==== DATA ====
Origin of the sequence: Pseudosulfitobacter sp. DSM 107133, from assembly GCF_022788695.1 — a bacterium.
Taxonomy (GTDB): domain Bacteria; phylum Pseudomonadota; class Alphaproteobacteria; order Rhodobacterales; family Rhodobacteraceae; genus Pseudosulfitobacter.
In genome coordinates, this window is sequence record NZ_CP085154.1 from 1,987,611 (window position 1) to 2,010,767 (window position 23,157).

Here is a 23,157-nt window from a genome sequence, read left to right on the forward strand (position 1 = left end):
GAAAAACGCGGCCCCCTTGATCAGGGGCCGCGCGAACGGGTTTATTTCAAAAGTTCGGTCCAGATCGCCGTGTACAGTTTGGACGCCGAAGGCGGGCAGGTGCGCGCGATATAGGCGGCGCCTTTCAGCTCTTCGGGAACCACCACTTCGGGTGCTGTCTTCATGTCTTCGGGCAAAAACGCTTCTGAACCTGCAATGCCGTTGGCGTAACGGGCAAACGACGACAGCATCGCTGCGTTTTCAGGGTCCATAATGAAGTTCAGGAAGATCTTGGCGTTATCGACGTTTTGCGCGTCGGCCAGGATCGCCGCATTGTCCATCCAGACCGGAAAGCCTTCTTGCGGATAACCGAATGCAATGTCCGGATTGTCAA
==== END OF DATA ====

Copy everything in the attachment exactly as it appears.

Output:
Origin of the sequence: Pseudosulfitobacter sp. DSM 107133, from assembly GCF_022788695.1 — a bacterium.
Taxonomy (GTDB): domain Bacteria; phylum Pseudomonadota; class Alphaproteobacteria; order Rhodobacterales; family Rhodobacteraceae; genus Pseudosulfitobacter.
In genome coordinates, this window is sequence record NZ_CP085154.1 from 1,987,611 (window position 1) to 2,010,767 (window position 23,157).

Here is a 23,157-nt window from a genome sequence, read left to right on the forward strand (position 1 = left end):
GAAAAACGCGGCCCCCTTGATCAGGGGCCGCGCGAACGGGTTTATTTCAAAAGTTCGGTCCAGATCGCCGTGTACAGTTTGGACGCCGAAGGCGGGCAGGTGCGCGCGATATAGGCGGCGCCTTTCAGCTCTTCGGGAACCACCACTTCGGGTGCTGTCTTCATGTCTTCGGGCAAAAACGCTTCTGAACCTGCAATGCCGTTGGCGTAACGGGCAAACGACGACAGCATCGCTGCGTTTTCAGGGTCCATAATGAAGTTCAGGAAGATCTTGGCGTTATCGACGTTTTGCGCGTCGGCCAGGATCGCCGCATTGTCCATCCAGACCGGAAAGCCTTCTTGCGGATAACCGAATGCAATGTCCGGATTGTCAA